Introduction: Edison Lamp
In this tutorial, I'll show you how to make what I call the Wood Block Edison Table Lamp. This vintage looking lamp has an industrial yet modern design. I made this lamp from a scrap piece of wood (4x4 cedar post) and readily accessible lighting supplies (see materials in next step). Hope this will inspire you to create your own!
Step 1: Materials
Step 2: Prep the Wood
To get a more professional look, trim off all the rounded edges of your 4x4 using your table saw, then sand the block to a smooth finish. My final dimensions were approx 3 x 3 x 9 inches.
Measure and mark 2-1/2" from the center of the long edge. Do this on the top and bottom face of your block, making a mark on both the left and right sides. You should have 4 marks in total.
Step 3: Drill the 35 Mm Holes
Drill one of the marks on your bottom face with a 35 mm Forstner bit. Don't drill all the way through! You need to drill almost all the way through, but not quite. Use your drill press' depth stop or regularly check your progress if using a hand drill. You should aim to leave no more than half an inch of wood at the bottom of the hole.
Flip over the block so the top face is facing up. On the opposite side from hole #1, drill where you marked, again using the 35 mm bit. This time drill all the way through.
When you're done, your block should look like the pictures above.
Step 4: Drill More Holes
On the last mark that remains, use a 1/2" spade bit to drill through. The hole will connect with the larger 35 mm hole that you made at the last step. Awesome!
The last hole thatneeds to be made is on the side. This is where the wiring will enter the base. I used a 3/8" bit that seemed to be a good size for the fabric wire I planned to use. Note: drill towards the bottom of the face and drill all the way until you reach the 35 mm hole (the one that goes all the way though).
Find this confusing? Watch the video
Step 5: Wiring
Now that all the holes are made, we can start assembling the lamp.
Start with the toggle switch. Remove the outer ring and the "on/off" plate, then slip the switch up into the smaller 1/2" hole from underneath. Replace the "on/off" plate, and screw the ring on tightly.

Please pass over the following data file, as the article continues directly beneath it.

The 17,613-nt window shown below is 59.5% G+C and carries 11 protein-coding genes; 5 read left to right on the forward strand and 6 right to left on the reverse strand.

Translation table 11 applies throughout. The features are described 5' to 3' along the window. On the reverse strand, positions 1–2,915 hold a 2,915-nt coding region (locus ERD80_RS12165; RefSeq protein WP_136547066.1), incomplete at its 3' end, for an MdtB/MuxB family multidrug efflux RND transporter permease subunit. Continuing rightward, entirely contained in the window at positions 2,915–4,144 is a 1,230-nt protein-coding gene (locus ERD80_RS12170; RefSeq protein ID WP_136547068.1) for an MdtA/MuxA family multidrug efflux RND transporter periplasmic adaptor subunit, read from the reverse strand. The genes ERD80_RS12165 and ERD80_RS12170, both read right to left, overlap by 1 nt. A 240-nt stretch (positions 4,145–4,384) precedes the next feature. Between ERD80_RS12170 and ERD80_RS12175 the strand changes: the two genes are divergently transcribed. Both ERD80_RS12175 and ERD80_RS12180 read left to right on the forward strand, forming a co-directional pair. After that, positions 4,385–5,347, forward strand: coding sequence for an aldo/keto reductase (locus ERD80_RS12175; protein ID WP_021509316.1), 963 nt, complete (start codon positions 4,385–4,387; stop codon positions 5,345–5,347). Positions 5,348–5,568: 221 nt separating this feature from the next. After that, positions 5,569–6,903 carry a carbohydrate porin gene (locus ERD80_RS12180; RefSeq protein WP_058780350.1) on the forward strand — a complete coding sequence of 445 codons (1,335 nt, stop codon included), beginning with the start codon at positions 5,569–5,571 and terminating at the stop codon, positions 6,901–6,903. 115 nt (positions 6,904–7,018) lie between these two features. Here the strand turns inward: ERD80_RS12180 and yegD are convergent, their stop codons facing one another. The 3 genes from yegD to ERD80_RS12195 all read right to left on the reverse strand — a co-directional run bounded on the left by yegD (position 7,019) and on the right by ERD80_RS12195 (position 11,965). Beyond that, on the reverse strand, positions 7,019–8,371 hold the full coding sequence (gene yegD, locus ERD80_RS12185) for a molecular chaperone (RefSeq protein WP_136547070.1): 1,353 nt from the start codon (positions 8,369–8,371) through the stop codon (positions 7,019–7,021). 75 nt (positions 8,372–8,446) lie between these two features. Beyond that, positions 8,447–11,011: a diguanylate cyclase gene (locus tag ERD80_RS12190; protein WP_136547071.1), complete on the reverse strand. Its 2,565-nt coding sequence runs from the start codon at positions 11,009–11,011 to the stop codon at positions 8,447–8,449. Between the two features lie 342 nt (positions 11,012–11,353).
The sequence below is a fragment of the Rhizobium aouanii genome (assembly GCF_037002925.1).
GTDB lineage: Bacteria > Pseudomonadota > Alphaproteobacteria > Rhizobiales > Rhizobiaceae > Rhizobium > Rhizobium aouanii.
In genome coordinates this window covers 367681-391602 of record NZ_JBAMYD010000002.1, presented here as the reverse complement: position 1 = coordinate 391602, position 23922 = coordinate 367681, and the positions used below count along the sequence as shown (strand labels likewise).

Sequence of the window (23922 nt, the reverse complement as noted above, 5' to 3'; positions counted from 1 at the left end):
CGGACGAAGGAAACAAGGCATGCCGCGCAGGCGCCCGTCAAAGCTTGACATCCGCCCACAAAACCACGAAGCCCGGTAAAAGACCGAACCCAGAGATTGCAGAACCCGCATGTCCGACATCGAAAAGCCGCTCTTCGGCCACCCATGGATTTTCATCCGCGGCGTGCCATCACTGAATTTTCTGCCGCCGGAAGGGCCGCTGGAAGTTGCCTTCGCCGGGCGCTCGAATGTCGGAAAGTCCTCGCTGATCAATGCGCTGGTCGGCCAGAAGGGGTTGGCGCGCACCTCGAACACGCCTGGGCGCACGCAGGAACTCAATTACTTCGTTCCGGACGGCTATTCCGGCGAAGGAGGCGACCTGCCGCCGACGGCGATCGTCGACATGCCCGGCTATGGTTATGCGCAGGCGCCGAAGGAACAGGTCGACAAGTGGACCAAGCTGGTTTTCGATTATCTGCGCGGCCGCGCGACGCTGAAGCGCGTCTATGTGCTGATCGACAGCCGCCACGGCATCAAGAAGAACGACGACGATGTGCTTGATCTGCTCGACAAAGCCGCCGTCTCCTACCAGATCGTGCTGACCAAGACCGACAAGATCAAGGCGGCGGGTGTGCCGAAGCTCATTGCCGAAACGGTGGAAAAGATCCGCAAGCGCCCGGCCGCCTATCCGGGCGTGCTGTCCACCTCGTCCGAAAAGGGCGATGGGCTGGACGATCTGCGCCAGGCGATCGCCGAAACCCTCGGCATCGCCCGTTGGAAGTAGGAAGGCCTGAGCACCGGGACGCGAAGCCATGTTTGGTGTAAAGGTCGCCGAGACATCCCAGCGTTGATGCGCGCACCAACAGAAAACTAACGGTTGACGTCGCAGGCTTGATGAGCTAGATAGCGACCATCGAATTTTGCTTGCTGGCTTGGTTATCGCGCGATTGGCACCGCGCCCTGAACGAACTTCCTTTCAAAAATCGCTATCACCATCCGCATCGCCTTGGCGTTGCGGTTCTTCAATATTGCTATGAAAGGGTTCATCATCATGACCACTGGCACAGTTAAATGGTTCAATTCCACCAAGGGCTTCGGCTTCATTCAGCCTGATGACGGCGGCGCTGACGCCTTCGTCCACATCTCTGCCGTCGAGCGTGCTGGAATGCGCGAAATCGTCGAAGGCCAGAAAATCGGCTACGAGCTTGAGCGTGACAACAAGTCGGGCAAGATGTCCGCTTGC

Next, simply slip the porcelain socket into place from above. It will be a nice snug fit.
Grab your extension cord and some wire cutters. Cut the wire just before the "female end" (i.e. the piece where you can plug other stuff into). Slide the end through the small hole you made on the side. Note: use your wire strippers to remove about 3/4" of sheathing from the extension cord's wires.
If you look closely, you will notice that the 2 wires are different: one is smooth and the other one is ribbed. The smooth wire is the "hot" wire and the ribbed wire is the "neutral" wire.
Start with the smooth "hot" wire and connect it to one of the leads from the toggle switch using wire connectors. The connect the other lead wire from the toggle switch to the black lead wire from the socket. Finally, connect the white wire from the socket to the ribbed "neutral" wire.
Step 6: Final Touches
To give your lamp a more polished look, cover the bottom with a piece of adhesive felt. I used red to match my fabric extension cord. Tip: you can use a piece of duct tape instead to keep the wires from coming out.
All that's left is to screw in the vintage light bulb of your choice. I used an over-sized vanity tungsten bulb. I just love the look.
If you haven't already done so, you can watch the build video
For more fun DIY projects, visit my blog at diymontreal.com!